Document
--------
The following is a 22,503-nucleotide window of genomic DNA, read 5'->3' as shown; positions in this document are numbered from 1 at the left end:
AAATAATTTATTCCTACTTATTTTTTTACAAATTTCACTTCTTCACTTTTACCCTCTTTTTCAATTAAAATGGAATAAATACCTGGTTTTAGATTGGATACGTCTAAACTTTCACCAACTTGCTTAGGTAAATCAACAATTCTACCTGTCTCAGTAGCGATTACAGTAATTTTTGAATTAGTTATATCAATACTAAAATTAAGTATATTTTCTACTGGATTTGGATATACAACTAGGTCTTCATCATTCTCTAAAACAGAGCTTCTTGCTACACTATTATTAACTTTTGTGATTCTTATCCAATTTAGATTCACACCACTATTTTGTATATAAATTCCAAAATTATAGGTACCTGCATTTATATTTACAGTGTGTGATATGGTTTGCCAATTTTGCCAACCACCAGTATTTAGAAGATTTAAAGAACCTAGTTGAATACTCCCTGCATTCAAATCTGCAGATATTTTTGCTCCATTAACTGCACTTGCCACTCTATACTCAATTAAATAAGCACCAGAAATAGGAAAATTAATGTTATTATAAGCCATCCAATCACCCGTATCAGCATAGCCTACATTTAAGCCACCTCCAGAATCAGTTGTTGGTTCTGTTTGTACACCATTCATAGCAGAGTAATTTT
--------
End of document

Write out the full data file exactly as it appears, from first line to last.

The following is a 22,503-nucleotide window of genomic DNA, read 5'->3' as shown; positions in this document are numbered from 1 at the left end:
AAATAATTTATTCCTACTTATTTTTTTACAAATTTCACTTCTTCACTTTTACCCTCTTTTTCAATTAAAATGGAATAAATACCTGGTTTTAGATTGGATACGTCTAAACTTTCACCAACTTGCTTAGGTAAATCAACAATTCTACCTGTCTCAGTAGCGATTACAGTAATTTTTGAATTAGTTATATCAATACTAAAATTAAGTATATTTTCTACTGGATTTGGATATACAACTAGGTCTTCATCATTCTCTAAAACAGAGCTTCTTGCTACACTATTATTAACTTTTGTGATTCTTATCCAATTTAGATTCACACCACTATTTTGTATATAAATTCCAAAATTATAGGTACCTGCATTTATATTTACAGTGTGTGATATGGTTTGCCAATTTTGCCAACCACCAGTATTTAGAAGATTTAAAGAACCTAGTTGAATACTCCCTGCATTCAAATCTGCAGATATTTTTGCTCCATTAACTGCACTTGCCACTCTATACTCAATTAAATAAGCACCAGAAATAGGAAAATTAATGTTATTATAAGCCATCCAATCACCCGTATCAGCATAGCCTACATTTAAGCCACCTCCAGAATCAGTTGTTGGTTCTGTTTGTACACCATTCATAGCAGAGTAATTTT